Adopt Euro or out of EU?

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This topic contains 32 replies, has 9 voices, and was last updated by Profile photo of logan logan 5 years ago.

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  • #56436
    Profile photo of Anonymous
    Anonymous
    Participant

    It might that this is the question UK is going to be asked soon.

    Which choice would you prefer?

  • #106919
    Profile photo of peterhun
    peterhun
    Participant

    This question won’t be asked. Where is the option to continue with the pound in the EU?

  • #106920
    Profile photo of DBMarcos99
    DBMarcos99
    Participant

    It’s funny this thread – I saw an article on this subject earlier today. Quite an interesting piece, but I’m not sure I agree with her conclusion : that the Euro-sceptics would easily lose a referendum in these difficult times. It would be a close run thing imo, although I imagine the likes of Cameron and Clegg would clinch it by urging the Brits to stay in the EU.

    http://www.guardian.co.uk/commentisfree/2011/dec/04/eurosceptics-beware-euro-crisis

    Asked whether we should stand completely outside, not just in the outer tier, taking our chances with no EU influence, I think most voters will be too terrified to agree. That is why a referendum would be lost by the “no” camp, and that is why they are daft to be pressing for one.

  • #106921
    Profile photo of Anonymous
    Anonymous
    Participant

    they could argue to stay in the eu and get a yes but at the moment i don’t think they would win a vote to loose the pound its the only real bit of england left.i personally don’t think opting out of the eu would damage our exports as much as some people think and with the ability to devalue our currancy we can make our exports to a strong euro europe very attractive and the saving we would make would be quite a large one that we need to spend on our ever falling systems be it road nhs or whatever.I would also like to see foreign aid cut to developing countries that are doing well enough to support their own better than they do.

  • #106925
    Profile photo of Anonymous
    Anonymous
    Participant

    @peterhun wrote:

    This question won’t be asked. Where is the option to continue with the pound in the EU?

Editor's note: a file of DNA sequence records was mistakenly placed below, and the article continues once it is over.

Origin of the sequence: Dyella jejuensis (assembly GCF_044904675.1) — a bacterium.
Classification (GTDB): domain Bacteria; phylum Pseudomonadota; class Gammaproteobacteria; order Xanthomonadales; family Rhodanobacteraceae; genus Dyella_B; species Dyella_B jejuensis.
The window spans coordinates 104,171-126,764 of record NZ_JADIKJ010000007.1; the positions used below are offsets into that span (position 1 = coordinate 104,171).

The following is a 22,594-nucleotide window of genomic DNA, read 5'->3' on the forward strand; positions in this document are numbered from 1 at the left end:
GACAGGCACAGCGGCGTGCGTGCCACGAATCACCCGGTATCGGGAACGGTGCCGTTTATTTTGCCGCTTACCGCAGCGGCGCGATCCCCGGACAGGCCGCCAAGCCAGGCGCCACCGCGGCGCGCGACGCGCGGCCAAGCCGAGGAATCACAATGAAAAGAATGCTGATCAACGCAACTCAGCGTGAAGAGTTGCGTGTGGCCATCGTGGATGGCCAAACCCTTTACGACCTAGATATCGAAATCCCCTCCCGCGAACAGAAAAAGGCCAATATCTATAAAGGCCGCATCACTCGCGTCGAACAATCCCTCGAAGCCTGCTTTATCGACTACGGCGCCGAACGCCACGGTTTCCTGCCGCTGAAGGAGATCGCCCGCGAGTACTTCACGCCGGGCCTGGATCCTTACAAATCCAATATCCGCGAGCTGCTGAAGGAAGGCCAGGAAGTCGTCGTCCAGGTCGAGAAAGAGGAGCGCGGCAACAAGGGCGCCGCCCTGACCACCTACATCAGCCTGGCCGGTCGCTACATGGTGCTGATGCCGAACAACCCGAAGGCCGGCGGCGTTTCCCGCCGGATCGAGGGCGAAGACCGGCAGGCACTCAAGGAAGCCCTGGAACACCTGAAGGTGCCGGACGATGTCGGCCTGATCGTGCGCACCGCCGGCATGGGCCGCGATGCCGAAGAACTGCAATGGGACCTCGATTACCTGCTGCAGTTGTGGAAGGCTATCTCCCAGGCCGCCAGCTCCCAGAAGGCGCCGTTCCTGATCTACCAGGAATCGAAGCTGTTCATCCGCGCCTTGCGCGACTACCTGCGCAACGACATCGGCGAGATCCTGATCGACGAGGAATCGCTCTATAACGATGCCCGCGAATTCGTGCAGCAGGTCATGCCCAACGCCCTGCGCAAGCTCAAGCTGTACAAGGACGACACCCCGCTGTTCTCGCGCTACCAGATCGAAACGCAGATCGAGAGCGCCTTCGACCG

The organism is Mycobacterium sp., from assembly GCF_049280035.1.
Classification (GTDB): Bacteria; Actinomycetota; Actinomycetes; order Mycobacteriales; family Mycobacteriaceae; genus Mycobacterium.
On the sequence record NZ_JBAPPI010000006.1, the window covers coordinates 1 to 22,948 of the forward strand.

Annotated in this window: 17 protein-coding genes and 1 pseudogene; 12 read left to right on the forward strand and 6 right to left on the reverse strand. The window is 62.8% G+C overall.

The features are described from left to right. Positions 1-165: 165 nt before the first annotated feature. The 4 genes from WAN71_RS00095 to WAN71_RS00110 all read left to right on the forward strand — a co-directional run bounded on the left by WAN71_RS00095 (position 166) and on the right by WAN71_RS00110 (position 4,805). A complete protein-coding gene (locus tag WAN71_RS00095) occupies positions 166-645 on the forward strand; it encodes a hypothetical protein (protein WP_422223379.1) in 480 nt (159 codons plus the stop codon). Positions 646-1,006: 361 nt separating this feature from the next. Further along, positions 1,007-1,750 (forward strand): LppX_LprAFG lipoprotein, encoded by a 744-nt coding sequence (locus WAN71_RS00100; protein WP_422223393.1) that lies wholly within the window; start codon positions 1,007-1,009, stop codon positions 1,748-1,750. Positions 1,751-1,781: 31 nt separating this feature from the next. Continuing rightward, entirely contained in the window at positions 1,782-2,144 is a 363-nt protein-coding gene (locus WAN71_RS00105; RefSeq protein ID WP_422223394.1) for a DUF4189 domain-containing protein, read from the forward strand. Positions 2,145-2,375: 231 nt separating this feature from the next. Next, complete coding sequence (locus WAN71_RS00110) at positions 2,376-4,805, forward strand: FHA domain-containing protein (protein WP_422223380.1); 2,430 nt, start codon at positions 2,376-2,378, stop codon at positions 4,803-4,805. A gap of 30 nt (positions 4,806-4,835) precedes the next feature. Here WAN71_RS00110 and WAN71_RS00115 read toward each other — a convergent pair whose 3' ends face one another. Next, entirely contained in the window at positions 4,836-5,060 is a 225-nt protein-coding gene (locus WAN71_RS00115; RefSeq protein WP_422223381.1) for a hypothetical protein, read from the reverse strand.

Of course remaining with pound in EU is the most probable choice. But Merkozy might force UK to chose between pound and EU sometimes in the near future.

  • #106930
    Profile photo of kgpoc
    kgpoc
    Participant

    I doubt it will ever come back up to be voted on, nor will it come up whether the UK needs to be further in or out of the EU (unless France and Germany really have a go, but I truly doubt it seeing as the same rules would then apply to the Nordic countries). That said, as much as we all talk and possibly agree about the benefits of having your own currency, in the western world when you devalue your currency you bring on inflation at a far higher rate. There are a few new studies that show this inflation is probably the biggest reason for the disappearance of the middle class in America. In short, western economies are so dependent on imports for year after devaluing, due to no internal alternative and it takes a while for exports to ramp up. Also, laws need to be adjusted to aid in the hopeful structural shift/benefit that will be brought on by more employment/utilization but many times governments are hesitant to ‘show’ they are devaluing. I do not believe there a is text book answer any more, due to our interconnectivity and the fact that the #2 largest economy (China) has a fake currency.

    So the question is; seeing as the UK does have absolute control of the currency do you trust them further into the future? If so do you think them competent enough to identify the correct laws to change to aid the good export business?

    Up till 2000 I would never have doubted the US Gov (not the people per say, more the fact the US loved the power/respect that came from the greenback), and look where we are (or I am) today. So, for me I do not have a problem with an ECB checking on the BoE and if that means going to a the Euro, well I cast my vote..